'Blindsided' by Tulsa's call to overturn McGirt, commission asks Bynum to withdraw SCOTUS brief
The Greater Tulsa Indian Affairs Commission wants Mayor G.T. Bynum to withdraw a brief filed last week in support of Gov. Kevin Stitt’s attempt to have the U.S. Supreme Court overturn its ruling in McGirt v. Oklahoma.
The July 2020 decision found Oklahoma had been illegally prosecuting crimes invoving Native Americans within the boundaries of the Muscogee Nation reservation for more than 100 years. Subsequent lower court decisions extended the ruling to other tribes.
Commissioners said Wednesday no one from the city consulted or even notified them before filing the brief. They approved sending a letter to Bynum expressing "profound disappointment" over the situation. That letter is to be forwarded to other city commissions on human rights and equity.
Indian affairs commission Chair Cheryl Cohenour also pushed back against some of the city's claims in its brief, like hundreds or even thousands of criminals are walking free because of barriers to their arrest and prosecution. Cohenhour said cross-deputization agreements between state, local and tribal law enforcement are working, as are tribes’ efforts to work with federal prosecutors and to ramp up their own justice systems.
"I think that what was in the brief was not necessarily the true facts, and I don’t want to mislead the Native community or the citizens of Tulsa to make them think that crimes are going unpunished just because of the McGirt decision. That is not the case at all," Cohenour said.
The brief, which the City of Owasso joined, also says many of the city’s Indian residents are effectively second-class citizens under McGirt because the U.S. attorneys who must prosecute crimes against them are declining to do so. Indian affairs commission Vice Chair Vanessa Adams Harris read into the record a statement from Muscogee Nation Principal Chief David Hill, who was not present at the start of the meeting because of a prior commitment.
"The fiction in the City of Tulsa’s legal filing that the McGirt ruling is bad for Indians is insulting at best, patently false and racist at worst. Those that adhere to that storyline are on the wrong path," Adams Harris said.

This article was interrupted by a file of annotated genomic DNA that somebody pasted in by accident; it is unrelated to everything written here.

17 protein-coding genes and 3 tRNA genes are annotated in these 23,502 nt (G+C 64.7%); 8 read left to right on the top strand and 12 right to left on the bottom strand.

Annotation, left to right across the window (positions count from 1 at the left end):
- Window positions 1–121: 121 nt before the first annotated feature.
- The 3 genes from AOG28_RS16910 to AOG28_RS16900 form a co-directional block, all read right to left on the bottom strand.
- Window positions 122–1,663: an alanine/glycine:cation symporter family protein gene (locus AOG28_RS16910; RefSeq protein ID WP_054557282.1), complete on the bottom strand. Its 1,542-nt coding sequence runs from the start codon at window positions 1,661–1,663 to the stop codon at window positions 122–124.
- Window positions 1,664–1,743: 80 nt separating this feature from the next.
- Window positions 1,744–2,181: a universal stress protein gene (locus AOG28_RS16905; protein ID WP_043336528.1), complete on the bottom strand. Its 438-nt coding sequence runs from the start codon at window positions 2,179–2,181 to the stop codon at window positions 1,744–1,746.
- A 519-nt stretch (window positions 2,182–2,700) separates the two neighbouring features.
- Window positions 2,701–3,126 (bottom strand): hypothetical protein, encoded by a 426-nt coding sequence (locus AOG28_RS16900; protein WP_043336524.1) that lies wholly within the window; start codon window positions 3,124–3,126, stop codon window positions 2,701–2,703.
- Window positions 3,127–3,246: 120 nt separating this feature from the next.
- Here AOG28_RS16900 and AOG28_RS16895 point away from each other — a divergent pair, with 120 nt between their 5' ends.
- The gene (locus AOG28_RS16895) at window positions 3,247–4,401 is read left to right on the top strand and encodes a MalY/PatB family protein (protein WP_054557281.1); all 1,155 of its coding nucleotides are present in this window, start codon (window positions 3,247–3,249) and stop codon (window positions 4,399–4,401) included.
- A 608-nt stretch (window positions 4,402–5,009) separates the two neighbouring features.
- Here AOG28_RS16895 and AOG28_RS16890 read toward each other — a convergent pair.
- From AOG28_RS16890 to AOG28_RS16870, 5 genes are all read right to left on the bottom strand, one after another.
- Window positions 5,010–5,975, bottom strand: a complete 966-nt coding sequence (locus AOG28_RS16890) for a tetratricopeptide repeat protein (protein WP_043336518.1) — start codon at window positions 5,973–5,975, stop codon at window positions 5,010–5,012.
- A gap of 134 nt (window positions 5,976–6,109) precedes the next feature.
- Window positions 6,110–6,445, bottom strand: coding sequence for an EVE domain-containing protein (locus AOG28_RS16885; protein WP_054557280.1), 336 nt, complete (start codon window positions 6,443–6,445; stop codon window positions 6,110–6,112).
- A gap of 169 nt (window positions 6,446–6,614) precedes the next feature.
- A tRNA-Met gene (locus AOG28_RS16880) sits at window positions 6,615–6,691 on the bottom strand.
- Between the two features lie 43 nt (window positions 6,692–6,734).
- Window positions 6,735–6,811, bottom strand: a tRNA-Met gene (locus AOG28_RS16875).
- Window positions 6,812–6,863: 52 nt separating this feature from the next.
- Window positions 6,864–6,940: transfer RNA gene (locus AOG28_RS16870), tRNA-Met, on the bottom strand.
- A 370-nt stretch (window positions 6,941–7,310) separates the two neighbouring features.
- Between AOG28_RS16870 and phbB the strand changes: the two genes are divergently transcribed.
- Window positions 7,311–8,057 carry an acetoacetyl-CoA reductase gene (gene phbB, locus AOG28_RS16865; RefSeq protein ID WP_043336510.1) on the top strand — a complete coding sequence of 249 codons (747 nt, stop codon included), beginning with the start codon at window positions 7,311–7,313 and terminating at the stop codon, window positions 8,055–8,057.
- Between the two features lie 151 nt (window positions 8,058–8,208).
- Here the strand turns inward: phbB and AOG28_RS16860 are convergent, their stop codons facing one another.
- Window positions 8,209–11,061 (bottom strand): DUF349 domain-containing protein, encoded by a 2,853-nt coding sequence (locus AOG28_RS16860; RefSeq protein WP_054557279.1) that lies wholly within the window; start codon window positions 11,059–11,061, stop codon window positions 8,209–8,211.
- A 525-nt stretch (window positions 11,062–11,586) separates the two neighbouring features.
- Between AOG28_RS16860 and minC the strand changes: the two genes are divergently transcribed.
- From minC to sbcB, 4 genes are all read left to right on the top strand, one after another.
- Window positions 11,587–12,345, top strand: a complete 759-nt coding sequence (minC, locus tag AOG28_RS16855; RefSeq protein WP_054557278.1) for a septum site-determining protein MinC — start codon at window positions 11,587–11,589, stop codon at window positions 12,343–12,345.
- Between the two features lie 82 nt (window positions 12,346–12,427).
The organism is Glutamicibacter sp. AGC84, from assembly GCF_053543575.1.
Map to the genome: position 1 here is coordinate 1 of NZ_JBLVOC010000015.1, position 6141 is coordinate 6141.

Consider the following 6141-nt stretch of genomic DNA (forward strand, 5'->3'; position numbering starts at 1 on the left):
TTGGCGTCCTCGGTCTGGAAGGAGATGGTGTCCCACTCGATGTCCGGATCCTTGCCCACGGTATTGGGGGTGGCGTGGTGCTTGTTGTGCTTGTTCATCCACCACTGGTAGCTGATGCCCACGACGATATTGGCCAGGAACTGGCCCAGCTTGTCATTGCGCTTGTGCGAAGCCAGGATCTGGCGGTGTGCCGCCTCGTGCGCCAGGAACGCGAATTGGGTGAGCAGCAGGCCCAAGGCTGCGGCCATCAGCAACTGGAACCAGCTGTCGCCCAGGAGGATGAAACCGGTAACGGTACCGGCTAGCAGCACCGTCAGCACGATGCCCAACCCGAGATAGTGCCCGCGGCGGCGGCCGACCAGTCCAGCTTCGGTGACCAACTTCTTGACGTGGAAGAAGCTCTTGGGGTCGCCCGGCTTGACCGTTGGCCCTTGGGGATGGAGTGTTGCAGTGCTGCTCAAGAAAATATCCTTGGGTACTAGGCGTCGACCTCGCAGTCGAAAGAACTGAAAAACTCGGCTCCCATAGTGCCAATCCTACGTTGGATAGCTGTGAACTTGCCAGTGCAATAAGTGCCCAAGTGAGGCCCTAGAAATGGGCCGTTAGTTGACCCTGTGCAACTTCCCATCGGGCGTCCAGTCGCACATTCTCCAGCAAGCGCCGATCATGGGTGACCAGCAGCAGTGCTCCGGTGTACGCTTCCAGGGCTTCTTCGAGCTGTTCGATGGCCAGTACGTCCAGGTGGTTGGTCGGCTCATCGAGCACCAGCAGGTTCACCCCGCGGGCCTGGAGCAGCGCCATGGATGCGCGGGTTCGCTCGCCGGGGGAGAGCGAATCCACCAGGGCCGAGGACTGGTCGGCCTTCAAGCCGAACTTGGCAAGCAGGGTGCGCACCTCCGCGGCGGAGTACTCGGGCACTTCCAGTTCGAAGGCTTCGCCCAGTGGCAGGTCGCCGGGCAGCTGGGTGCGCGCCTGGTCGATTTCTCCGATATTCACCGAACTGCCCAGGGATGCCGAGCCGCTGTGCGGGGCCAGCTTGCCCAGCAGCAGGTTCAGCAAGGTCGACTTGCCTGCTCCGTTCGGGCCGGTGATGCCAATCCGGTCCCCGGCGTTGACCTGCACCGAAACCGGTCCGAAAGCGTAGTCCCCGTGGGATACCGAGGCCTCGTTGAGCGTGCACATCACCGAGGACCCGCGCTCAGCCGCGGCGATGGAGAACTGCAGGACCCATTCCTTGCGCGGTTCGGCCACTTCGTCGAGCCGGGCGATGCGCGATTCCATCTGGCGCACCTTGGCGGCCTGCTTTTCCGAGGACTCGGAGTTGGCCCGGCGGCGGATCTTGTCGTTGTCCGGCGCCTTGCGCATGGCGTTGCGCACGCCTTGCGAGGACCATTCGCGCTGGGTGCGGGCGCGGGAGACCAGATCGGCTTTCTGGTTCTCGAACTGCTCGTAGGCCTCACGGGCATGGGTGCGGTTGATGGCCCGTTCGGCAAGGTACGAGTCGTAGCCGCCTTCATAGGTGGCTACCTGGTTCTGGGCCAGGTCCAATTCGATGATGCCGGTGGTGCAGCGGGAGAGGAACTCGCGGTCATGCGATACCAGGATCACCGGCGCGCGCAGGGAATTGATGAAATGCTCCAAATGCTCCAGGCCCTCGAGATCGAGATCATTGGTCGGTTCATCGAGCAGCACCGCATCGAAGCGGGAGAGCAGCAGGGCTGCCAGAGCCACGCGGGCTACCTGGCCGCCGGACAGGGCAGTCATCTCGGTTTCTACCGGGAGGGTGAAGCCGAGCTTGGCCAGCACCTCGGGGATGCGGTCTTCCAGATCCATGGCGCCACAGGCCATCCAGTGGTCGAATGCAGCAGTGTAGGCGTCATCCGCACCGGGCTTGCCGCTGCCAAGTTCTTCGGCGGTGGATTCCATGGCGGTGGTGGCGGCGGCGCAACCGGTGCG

Cherokee Nation Principal Chief Chuck Hoskin Jr. spoke at a rally for Natives and allies before attending the commission meeting. Hoskin said he’s discussed challenges posed by McGirt with Bynum but was still caught off guard by the city’s filing.
"I don’t understand why he decided to resolve those challenges by throwing in with the most anti-tribal governor in the history of this state. I have no idea why any leader in this state would throw in with Kevin Stitt when it comes to Indian affairs, because Kevin Stitt is a failure on Indian affairs," Hoskin said. "Gov. Stitt has diminished tribal relations in this state more than any governor in its history."
Cherokee Nation is filing a brief on Friday to counter the cities’ claims. Attorney General Sara Hill said nothing has changed from when McGirt was decided in July 2020.
"All of these issues that they’re talking about today were issues that were raised then, and the court did not consider that persuasive enough to cancel out the treaty obligations and the promises made by the United States to the tribes then," Hill said.
Bynum issued a statement after the meeting, saying he appreciated the commission providing a forum for the Native American community but doubling down on the claim criminals are not being prosecuted.
"I think the world of the tribal leaders we have in the Cherokee, Muscogee, and Osage Nations. They have been incredibly important collaborators with me during my time as mayor, and they will continue to be in the future," Bynum said in the statement. "Leaders can have principled disagreements and still work together for the common good, and my hope is that will be the case here."
City councilors who attended Wednesday's Indian affairs commission meeting said they were also not aware the city was filing the brief before it happened.